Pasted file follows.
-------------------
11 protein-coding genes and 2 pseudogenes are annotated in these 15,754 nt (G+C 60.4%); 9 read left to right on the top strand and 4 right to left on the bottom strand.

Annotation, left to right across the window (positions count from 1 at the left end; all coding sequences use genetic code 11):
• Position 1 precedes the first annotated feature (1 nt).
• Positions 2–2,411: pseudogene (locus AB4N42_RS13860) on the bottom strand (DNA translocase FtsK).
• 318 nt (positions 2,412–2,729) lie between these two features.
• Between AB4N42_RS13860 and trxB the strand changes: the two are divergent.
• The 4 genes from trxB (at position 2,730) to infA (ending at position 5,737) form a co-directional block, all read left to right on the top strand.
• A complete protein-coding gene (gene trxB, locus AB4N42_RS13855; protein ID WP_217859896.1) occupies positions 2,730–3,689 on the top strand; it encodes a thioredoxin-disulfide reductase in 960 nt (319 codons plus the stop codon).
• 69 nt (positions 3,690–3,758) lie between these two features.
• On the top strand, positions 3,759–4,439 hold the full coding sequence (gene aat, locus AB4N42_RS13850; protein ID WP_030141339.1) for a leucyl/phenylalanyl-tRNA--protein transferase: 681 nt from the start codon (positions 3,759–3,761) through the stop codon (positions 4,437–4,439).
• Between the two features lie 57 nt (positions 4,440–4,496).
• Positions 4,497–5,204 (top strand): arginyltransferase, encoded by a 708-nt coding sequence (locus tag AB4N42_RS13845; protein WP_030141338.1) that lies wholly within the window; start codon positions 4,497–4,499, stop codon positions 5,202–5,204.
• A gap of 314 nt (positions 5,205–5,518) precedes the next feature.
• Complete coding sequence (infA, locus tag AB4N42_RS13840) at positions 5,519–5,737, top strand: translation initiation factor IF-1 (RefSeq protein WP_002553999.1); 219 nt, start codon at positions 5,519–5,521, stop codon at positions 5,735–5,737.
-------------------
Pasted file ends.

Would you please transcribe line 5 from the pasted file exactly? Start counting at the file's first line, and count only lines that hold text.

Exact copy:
• 318 nt (positions 2,412–2,729) lie between these two features.